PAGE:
In 2021, NASA plans on sending a crew of four beyond Earth’s low orbit on a new spacecraft called the Orion Multi-Purpose Crew Vehicle (Orion MPCV). The mission will facilitate manned deep space exploration such as landing human boots on an asteroid or Mars. It would be the first time humans have travel this far in space since the Apollo moon landing. A new internal audit of the mission, however, found the mission might get sidetracked because NASA’s new astronaut suits aren’t ready despite they burning $200 million and a decade of research.
This problem was outlined by NASA’s Office of Inspector General (OIG) in an internal audit. The auditors found the space agency risks running out of time to test its three new space suits, currently still in research, before the International Space Station is decommissioned in 2024.
Right now, NASA astronauts traveling to the ISS use more or less the same spacesuits designed during the Apollo era called Extravehicular Mobility Units (EMU). And not only does NASA have nothing functional to show after all this time, it risks running out of the suits it currently has. The audit found many of the space suits destined for the ISS are unfunctional. By the time the ISS gets retired seven years from now, NASA might not have enough functioning suits to spare. Specifically, there are only 11 suites with fully functioning life-support systems, 4 of which are on the station itself. But that sounds like a problem NASA can solve. The biggest grievance the OIG had was with how NASA advanced its new spacesuit program.
NASA has funded three different programs for new spacesuits, each designed to serve a different purpose. For instance, NASA’s outlined long-term plan involves sending astronauts into deep space, on a new base orbiting the moon, and ultimately on Mars. Each environment has its own characteristic properties such as temperature or radiation exposure and the suits need to be designed accordingly.
Two of the suits are classed for extravehicular activity (EVA). One of them is the Constellation Space Suit System which is designed for activities on and around the moon. It was canceled in 2010 but “NASA paid the contractor $80.8 million between 2011 and 2016 for spacesuit technology development, despite parallel development activities being conducted within NASA’s Advanced Exploration Systems Division,” NASA Inspector General Paul Martin said.
In total NASA spent $135.6 million on the Constellation spacesuit and another $51.6 million on a follow-up program known as the Advanced Space Suit Project.
The third suit currently in development by NASA is the Orion Crew Survival System (OCSS). It’s the cheapest program yet, costing only $12 million between 2010 and 2016 but like its predecessors, it’s not ready.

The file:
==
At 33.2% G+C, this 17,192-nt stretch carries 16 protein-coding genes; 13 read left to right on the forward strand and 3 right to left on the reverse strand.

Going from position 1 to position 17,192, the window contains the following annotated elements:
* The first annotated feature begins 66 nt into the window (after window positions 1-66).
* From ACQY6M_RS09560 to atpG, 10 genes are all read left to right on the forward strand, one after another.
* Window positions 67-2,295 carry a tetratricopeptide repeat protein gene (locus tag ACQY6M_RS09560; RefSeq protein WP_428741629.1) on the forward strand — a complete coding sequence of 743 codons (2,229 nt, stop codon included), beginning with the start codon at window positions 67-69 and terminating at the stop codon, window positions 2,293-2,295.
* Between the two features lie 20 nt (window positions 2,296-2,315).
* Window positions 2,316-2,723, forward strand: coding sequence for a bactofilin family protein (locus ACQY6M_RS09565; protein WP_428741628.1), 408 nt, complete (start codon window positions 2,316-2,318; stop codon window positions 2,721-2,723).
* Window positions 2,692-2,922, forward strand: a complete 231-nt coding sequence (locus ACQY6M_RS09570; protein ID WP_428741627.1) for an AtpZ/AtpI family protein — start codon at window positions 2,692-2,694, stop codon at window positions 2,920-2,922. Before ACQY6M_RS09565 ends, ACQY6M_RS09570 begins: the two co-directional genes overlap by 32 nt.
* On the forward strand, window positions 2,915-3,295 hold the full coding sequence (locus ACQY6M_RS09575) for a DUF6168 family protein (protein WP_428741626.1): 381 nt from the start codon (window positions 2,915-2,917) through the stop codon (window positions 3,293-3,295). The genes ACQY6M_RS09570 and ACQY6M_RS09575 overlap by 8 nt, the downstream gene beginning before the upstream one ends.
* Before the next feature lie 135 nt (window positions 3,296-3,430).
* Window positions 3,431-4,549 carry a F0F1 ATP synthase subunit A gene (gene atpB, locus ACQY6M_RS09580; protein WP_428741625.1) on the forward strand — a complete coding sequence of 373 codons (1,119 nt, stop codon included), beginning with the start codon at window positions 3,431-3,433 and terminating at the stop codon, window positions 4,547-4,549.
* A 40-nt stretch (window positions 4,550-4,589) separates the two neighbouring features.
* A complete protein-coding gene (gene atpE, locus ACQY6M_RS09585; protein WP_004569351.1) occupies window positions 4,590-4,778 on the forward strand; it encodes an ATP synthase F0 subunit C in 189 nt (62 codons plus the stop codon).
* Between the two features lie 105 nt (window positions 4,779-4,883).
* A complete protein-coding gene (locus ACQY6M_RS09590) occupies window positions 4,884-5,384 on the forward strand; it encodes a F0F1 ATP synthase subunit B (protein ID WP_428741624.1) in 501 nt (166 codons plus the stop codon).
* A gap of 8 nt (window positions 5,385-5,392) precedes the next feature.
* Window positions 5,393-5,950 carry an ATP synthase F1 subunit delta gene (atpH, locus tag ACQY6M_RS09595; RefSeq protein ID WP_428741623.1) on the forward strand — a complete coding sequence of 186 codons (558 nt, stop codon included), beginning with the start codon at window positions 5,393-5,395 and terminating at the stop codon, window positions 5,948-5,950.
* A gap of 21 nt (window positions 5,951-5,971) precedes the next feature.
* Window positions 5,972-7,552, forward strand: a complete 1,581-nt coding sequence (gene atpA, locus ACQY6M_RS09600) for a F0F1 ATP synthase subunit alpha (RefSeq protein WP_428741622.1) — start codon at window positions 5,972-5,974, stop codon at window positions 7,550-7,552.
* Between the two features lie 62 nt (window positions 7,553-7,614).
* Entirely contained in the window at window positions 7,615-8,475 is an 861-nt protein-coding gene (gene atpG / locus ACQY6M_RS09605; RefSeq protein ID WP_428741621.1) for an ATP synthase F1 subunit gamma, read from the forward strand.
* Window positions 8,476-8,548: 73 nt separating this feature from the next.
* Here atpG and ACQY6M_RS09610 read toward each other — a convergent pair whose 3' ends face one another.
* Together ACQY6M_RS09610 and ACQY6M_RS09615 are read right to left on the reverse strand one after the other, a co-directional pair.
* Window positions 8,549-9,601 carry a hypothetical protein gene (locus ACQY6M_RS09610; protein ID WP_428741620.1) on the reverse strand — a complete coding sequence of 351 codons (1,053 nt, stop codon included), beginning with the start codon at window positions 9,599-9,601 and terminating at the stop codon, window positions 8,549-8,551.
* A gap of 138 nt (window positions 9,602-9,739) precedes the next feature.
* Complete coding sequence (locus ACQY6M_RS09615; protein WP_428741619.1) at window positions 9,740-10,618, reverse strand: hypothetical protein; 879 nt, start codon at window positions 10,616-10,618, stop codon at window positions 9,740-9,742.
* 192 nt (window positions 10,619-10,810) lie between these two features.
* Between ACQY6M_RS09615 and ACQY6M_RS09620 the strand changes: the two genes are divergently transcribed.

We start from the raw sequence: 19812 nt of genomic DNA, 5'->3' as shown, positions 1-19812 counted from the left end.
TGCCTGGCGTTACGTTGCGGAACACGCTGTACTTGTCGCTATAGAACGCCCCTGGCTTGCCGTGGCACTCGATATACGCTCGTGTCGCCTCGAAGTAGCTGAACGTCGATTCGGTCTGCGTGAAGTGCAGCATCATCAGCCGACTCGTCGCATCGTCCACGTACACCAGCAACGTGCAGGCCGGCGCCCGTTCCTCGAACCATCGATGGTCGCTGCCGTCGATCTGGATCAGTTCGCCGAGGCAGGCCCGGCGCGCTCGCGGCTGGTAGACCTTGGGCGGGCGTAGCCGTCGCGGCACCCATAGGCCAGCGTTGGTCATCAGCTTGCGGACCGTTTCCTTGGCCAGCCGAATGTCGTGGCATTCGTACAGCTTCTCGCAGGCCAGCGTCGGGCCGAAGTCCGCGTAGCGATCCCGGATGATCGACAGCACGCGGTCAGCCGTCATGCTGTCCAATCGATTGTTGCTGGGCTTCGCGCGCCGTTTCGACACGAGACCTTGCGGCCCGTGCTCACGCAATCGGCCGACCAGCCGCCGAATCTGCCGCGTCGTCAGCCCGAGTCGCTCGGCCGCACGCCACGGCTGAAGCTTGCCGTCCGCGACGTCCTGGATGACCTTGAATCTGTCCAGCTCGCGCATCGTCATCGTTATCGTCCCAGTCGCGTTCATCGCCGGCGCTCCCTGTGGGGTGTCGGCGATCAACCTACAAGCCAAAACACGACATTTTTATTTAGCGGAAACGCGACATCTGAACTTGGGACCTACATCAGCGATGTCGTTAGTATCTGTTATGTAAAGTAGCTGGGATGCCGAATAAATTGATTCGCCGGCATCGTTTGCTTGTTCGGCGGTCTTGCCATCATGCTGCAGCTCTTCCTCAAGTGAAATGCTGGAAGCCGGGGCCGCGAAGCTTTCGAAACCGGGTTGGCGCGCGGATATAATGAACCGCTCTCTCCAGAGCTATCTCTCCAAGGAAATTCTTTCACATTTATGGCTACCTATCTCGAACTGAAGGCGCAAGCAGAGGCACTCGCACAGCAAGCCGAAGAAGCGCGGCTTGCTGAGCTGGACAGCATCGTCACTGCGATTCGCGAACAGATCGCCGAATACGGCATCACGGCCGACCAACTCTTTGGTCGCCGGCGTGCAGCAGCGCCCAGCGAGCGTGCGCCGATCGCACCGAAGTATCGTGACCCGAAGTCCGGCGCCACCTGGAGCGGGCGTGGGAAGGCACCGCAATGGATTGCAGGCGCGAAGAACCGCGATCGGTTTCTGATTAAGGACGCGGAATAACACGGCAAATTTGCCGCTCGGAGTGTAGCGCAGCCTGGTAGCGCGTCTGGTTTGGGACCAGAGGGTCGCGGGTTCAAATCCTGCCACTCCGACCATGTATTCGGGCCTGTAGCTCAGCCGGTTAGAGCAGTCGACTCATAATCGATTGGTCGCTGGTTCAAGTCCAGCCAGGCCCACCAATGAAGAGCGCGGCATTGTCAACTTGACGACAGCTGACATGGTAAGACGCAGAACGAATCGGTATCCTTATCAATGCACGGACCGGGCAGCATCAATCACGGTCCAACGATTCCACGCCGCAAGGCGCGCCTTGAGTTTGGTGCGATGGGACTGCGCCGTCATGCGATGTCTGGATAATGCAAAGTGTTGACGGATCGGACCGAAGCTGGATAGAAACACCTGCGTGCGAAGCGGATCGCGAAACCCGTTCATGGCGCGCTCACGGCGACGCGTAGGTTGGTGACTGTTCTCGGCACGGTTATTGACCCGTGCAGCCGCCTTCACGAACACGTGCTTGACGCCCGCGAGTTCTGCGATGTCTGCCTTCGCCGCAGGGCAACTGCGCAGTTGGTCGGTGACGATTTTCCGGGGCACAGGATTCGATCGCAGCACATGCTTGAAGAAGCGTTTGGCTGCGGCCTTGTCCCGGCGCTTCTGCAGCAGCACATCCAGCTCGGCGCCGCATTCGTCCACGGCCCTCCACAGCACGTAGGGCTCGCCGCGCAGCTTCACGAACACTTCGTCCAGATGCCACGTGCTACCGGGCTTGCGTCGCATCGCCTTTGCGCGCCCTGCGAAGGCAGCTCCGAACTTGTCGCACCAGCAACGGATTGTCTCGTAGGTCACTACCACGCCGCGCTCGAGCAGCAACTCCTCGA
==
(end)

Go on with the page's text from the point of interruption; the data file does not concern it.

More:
OCSS is meant to be worn during launch and landing of the Orion capsule from what’s to become the biggest rocket in history, the upcoming Space Launch System. The suit is supposed to offer protection against fire, smoke, and toxic chemicals. It also has its own pressurized environment in case something goes wrong with the Orion capsule — it’s basically a spaceship inside a spaceship. The internal audit, however, found OCSS won’t be ready before March 2021, which means out of all the tight schedules involving the Orion capsule and the Space Launch System, this space suit might be the last thing ready.
“The lives of NASA’s astronauts depend on spacesuits that enable them to operate safely in extreme environments. As the EMU ages, NASA must deal with a dwindling number of flight-ready spacesuits and with mitigating risks related to their design and maintenance. Given these issues, NASA will be challenged to continue to support the EVA needs of the ISS with its current fleet of EMUs through 2024 – a challenge that will only increase if Station operations are extended to 2028. Moreover, NASA is developing a new spacesuit for future exploration missions, and project officials say testing the new design on the ISS is critical. However, a flight-ready spacesuit will not be available for testing for several years, leaving little margin for delays in the production schedule if NASA retires the ISS in 2024 as currently planned,” the Inspector General wrote.
In its final note, the Inspector General urged NASA to develop a formal plan for the production and testing of its new space suits. It also instructed the agency to determine whether it’s more financially feasible to work on the current EVA spacesuits than starting from scratch. In response, NASA called the audit a “fair assessment,” though the agency said it had good reasons to continue paying the contractor for the canceled suits. Changes and new developments are expected by September 2017.
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